Description Pulse width modulation (PWM) is a technique of controlling the amount of power delivered to an electronic load using an on-off digital signal. The fraction of the period for which the signal is on is known as the duty cycle. The average DC value of the signal can be varied by varying the duty cycle. The duty cycle can be anywhere between 0 (signal is always off) to 1 (signal is constantly on). Suppose, if the signal has +5 V while it is on and 0 V during off condition, then by changing the duty cycle of the signal, any voltage between 0-5 V can be simulated. This method is commonly used for controlling speeds of DC motors and brightness of lamps. This lab session will talk about how to generate a PWM signal using the PIC16F628A microcontroller and control the brightness of an LED with it. PIC16F628A has a built-in hardware, called Capture/Compare/PWM (CCP) module, to generate a PWM signal.

Theory The Capture/Compare/PWM (CCP) module in the PIC16F628A microcontroller is very versatile. The Capture and Compare features integrate closely with the 16-bit TMR1 and the PWM feature uses the third timer, the 8-bit TMR2. The CCP module has two 8-bit registers, called CCPR1L and CCPR1H. Together they form a 16-bit register that can be used for capture, compare or to form the duty cycle of a PWM stream. The CCP module is controlled by the CCP1CON register.

In Capture mode, the CCPR1L and CCPR1H registers record the 16-bit value of the TMR1 register when an event occurs on pin RB3/CCP1. An event can take place on:

Every Every Every Every

falling edge rising edge 4th rising edge 16th rising edge

The RB3/CCP1 pin must be configured as an input and Timer1 must be in Timer mode or synchronized Counter mode for this to work. A Capture event can also trigger an interrupt. In Compare mode, the value of the TMR1 register is continuously compared to the value of the 16-bit register made up of CCPR1H and CCPR1L. When a match occurs, the RB3/CCP1 pin is driven high, low or remains unchanged, depending upon the setting of the CCP1CON register. The RB3/CCP1 pin must be configured as an output by clearing the corresponding TRISB bit. The Capture and Compare modes will be discussed later in more detail. In PWM mode, the RB3/CCP1 pin can output a 10-bit resolution periodic digital waveform with programmable period and duty cycle. To operate in PWM mode, the CCP1 pin must be configured for output. The duty cycle of the waveform to be generated is a 10-bit value of which the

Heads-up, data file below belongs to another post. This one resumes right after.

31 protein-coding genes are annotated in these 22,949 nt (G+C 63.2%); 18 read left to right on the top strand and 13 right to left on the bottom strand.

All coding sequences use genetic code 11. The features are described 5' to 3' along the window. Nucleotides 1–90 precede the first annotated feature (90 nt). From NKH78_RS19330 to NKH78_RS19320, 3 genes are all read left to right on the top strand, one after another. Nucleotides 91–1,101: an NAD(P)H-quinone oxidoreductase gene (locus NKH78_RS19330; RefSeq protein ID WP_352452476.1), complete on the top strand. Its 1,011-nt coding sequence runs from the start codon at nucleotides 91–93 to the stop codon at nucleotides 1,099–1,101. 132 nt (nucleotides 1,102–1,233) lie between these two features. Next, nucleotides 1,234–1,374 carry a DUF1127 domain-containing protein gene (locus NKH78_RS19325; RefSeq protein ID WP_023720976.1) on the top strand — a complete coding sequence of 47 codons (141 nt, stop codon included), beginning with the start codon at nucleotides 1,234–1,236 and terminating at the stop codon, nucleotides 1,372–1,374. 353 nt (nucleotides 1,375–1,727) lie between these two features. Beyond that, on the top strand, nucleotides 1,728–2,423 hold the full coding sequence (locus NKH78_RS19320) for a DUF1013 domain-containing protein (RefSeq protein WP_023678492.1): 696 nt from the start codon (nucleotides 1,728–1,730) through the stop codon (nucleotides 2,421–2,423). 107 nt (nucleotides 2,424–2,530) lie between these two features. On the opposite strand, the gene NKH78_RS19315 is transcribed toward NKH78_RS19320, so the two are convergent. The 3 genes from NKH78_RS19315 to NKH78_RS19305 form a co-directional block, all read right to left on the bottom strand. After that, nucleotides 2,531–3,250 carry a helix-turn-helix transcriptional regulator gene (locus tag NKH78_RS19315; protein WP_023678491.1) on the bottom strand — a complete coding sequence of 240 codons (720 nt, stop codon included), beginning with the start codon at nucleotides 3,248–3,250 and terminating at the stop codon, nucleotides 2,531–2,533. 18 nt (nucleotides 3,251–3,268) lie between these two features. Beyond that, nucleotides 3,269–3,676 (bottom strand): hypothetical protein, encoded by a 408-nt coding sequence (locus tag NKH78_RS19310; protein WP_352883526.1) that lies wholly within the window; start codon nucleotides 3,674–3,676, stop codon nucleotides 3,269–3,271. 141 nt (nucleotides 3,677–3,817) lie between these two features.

upper eight bits are stored in the CCPR1L register, whereas the lowest two bits are stored in bit 5 and bit 4 of the CCP1CON register. Circuit The setup for this experiment is very simple. Two tact switches are connected to pins RB0 and RB1 to provide inputs. An LED is driven by the PWM output from the RB3/CCP1 pin through a current limit resistor of 330R. The duty cycle of the output PWM signal is increased or decreased with the two tact switch inputs, and that will vary the brightness of the LED.

Circuit setup on breadboard Software The MikroC Pro for PIC compiler provides four library routines for controlling the PWM operation using the CCP module. They are PWM1_Init(const long frequency), PWM1_Set_Duty(unsigned short duty_ratio), PWM1_Start(void), and PWM_Stop(void). Read the MikroC manual for further details. The following program gives 10 different brightness levels of LED by varying the duty cycle from 0 to 250 in the step of 25. The duty cycle will be varied by pressing the UP and DOWN tact switches.

/* Lab 9: Pulse Width Modulation Copyright @ Rajendra Bhatt, 2010. Description: CCP module generating PWM MCU: PIC16F628A Oscillator: XT, 4.0 MHz, MCLR Enabled */ sbit UP at RB0_bit; sbit DOWN at RB1_bit; unsigned short new_DC, current_DC; void debounce(){ Delay_ms(300); } void main() { CMCON = 0x07; // Disable comparators PORTB = 0x00; TRISB = 0b00000011; // RB0, RB1 input, RB3 (PWM1) output PWM1_Init(5000); // PWM module initialization (5KHz) new_DC = 0; // Initial value of variable Duty Cycle current_DC = 0;

PWM1_Start(); // Start PWM1 module with Zero DC PWM1_Set_Duty(current_DC); do { if (!UP){ // If the button connected to RB0 is pressed debounce(); if (new_DC < 250) // Don't go above 250 new_DC = new_DC + 25 ; // increment Duty Cycle by 25 } if (!DOWN) { // If the button connected to RB1 is pressed debounce(); if (new_DC !=0) // Don't go below 0 new_DC= new_DC - 25 ; // Decrement Duty Cycle by 25 } if (current_DC != new_DC) { current_DC = new_DC ; PWM1_Set_Duty(current_DC); // Change the current DC to new value } } while(1); } // END main()
Download complete source and HEX files As the circuit is powered, the LED starts with zero brightness, i.e., zero duty cycle. Pressing the UP button increases the duty cycle and the LED will glow. The LED will brighten more and more on every press of the UP button, until the duty cycle reaches close to 1.

0% Duty Cycle

25 % Duty Cycle

50% Duty Cycle

~ 100% Duty Cycle